I bought a "temporary" incubator which I am now using as a permanent incubator. One of those hexagonal ones that you need to manually turn the eggs in. On my last batch of eggs I had a brainwave. Taking the lid off and twisting all those eggs (over 40) every hour or two was doing my head in. Apart from the losing heat and humidity every time I did it. The time element didnt help either. I wedged all the eggs in and decided to tip the whole incubator 45% one way then the opposite way every couple of hours on a book instead. It worked like a charm. I only got 4 eggs out of 40 not hatching. This time I wedged it full to bursting so I dont have to wedge with cardboard and polystyrene and it means I can do more eggs and less turning. RESULT!!!! All bar 2 non-fertile eggs are growing nicely out of 66.

Thursday, 20 February 2014

Mountain of Jobs

Why is it that we always put off the niggling little jobs. Because we always have something more interesting to do I expect. Or we dont want to root round in the garage for that particular tool which is the only one that can do that job. It takes longer to find the tool than it actually takes to complete the job.

Well I was in a right paddy. Things never seemed to get done and just another little job was added to that list which now seemed never ending. I know my life would be so much easier (and more organised) if I could get to grips with this LIST. Well I made a list, and put all these fiddling little jobs on it. It mounted to some 50 items, YES FIFTY. No wonder I was feeling fed up I reckoned. This list has been in existence now for just over a week and the long suffering one (husband) has picked a few items off it and I have been making a concerted effort to bag at least one every day. The list is down to 30 items. It would have been less but we forgot to add a few more jobs which we needed to add as a consequence of finishing others. Isnt that just the way.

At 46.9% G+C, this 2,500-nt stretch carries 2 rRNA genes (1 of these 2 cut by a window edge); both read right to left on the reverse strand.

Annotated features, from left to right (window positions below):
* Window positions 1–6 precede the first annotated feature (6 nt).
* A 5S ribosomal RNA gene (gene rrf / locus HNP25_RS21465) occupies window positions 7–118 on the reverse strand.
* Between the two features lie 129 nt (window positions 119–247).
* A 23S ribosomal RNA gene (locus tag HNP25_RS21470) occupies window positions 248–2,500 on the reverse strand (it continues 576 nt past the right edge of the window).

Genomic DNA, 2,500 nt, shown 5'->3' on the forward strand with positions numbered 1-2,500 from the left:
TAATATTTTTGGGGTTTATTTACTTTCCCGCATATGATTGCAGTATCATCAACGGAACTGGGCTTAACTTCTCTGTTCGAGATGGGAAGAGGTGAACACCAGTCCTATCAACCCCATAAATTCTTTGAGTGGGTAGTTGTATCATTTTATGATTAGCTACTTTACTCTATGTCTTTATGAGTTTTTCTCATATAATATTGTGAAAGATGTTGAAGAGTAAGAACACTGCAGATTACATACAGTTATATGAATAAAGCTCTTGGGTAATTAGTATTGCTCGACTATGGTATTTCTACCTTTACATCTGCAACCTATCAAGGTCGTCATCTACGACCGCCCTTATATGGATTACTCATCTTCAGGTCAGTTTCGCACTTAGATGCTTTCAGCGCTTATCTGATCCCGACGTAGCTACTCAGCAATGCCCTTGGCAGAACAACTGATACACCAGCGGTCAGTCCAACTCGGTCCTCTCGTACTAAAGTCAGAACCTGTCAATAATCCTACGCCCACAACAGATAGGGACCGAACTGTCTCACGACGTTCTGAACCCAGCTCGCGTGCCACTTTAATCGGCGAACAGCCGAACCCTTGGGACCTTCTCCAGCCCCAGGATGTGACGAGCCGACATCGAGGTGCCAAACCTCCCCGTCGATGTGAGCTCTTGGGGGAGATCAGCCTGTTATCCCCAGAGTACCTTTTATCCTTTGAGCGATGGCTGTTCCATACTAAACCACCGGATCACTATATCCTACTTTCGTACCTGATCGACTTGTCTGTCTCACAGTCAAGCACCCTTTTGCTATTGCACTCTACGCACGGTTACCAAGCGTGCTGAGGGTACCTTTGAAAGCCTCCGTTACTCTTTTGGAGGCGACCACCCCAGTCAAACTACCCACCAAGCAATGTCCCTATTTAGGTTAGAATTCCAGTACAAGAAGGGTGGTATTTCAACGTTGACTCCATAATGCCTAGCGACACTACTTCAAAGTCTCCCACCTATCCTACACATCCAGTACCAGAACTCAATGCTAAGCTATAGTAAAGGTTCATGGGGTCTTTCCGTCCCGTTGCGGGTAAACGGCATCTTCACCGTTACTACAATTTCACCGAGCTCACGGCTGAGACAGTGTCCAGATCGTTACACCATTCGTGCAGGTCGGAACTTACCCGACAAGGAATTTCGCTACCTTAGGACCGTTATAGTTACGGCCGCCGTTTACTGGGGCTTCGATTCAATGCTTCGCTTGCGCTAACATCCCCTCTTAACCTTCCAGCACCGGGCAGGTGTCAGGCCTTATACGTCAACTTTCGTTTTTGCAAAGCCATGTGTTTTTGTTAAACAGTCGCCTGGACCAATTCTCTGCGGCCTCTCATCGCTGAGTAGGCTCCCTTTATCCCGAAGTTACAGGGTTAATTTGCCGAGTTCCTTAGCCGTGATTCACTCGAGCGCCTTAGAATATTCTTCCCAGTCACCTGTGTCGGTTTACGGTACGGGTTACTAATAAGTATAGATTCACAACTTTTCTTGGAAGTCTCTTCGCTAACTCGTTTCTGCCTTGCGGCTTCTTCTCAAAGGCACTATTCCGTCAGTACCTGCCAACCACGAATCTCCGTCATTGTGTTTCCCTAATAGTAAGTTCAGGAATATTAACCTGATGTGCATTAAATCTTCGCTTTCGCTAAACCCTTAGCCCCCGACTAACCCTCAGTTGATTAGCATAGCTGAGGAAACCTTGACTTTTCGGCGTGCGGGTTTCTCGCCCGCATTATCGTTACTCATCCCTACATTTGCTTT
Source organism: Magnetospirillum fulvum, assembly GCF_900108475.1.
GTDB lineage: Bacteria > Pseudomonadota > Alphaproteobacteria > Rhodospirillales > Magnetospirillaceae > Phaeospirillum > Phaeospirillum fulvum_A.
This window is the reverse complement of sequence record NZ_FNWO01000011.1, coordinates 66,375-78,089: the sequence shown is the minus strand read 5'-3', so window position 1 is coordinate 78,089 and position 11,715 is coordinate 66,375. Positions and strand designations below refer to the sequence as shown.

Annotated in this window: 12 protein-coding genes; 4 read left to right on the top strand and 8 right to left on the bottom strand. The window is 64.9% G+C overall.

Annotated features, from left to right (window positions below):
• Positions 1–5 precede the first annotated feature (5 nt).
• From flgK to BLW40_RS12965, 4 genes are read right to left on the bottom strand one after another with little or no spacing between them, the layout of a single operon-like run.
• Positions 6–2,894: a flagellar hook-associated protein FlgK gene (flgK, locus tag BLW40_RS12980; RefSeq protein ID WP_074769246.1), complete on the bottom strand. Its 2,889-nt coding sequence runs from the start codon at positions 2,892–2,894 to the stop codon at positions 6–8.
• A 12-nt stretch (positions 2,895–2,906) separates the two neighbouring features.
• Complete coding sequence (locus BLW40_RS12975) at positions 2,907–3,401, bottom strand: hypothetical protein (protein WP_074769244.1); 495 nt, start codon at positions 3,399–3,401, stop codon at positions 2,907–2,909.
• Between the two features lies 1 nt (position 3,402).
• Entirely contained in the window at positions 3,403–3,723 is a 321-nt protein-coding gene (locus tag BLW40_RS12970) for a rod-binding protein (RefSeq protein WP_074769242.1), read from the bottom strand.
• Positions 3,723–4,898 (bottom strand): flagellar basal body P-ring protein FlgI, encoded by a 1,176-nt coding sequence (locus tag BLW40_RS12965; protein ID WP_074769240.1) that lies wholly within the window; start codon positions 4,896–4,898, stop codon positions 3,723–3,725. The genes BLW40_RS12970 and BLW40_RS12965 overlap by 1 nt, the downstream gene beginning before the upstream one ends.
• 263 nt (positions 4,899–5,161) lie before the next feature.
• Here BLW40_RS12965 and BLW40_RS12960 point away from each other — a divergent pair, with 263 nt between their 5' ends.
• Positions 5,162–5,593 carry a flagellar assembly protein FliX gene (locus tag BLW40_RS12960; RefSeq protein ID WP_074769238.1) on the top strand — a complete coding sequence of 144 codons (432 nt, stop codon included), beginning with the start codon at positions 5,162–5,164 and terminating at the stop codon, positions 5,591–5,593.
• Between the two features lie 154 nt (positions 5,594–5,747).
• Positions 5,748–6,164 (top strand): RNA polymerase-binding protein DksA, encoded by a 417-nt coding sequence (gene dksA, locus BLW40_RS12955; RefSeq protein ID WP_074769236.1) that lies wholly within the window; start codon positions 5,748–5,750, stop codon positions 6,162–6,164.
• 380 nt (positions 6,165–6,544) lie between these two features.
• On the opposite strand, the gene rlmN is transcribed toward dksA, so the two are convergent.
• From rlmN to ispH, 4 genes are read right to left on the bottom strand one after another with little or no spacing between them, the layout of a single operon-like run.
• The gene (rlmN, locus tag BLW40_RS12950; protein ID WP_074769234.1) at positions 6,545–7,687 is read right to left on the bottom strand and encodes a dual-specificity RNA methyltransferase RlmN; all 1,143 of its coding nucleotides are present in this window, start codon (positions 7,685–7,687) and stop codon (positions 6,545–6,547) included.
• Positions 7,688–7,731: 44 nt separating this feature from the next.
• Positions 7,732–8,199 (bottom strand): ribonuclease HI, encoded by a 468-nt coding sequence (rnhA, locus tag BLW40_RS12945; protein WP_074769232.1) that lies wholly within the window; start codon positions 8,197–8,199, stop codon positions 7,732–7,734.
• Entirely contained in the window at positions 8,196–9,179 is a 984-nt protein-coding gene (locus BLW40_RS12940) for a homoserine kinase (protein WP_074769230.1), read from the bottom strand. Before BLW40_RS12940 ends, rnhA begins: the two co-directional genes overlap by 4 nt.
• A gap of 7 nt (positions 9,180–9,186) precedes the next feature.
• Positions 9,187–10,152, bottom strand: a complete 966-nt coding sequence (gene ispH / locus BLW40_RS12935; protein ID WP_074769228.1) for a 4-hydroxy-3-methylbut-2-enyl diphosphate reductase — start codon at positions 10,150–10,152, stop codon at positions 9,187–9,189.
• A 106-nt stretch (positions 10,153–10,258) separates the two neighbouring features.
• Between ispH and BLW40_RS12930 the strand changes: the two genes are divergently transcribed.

Its quite satisfying ticking them off and seeing the list shrink. It is making me more organised too I think. Before I would do a butterfly thing and half finish loads of stuff feeling very busy all day, but not actually achieving my objective. Now I am tacking one to the very end before starting another even though my mind wants to multi-task. This is definitely the way to get things done!

Monday, 17 February 2014

Wormfest weather

I dont know about you but I am really fed up with the constant rain. Summer seems such a long way off and the garden girls are in and out of the coop constantly dodging the showers. The water table is so high that even in my run which is raised higher than the surroundings is getting rather squelchy in places as the water rises underneath.  I keep a garden fork in the tarpaulin covered run so I can dig a few forkfulls over (and get a little useful exercise into the bargain) to get some air into the soil to improve the drainage. The girls get really excited when I pick up the fork and there is a feathery mass at my feet as they pounce on any poor unsuspecting worm who has the misfortune to wander anywhere underneath. It would seem the wetter the ground gets the more the worms congregate. Its like a writhing pink wormfest with each forkfull. I thank heavens for the tarpaulin but have had my fingers crossed that the high winds didn't turn it into a chicken kite.

My thoughts have to go out to those people who are suffering due to the flooding in parts of the country and thank my lucky stars that we have been spared so far. For once its not so "grim up north"

Tuesday, 21 January 2014

Worming Time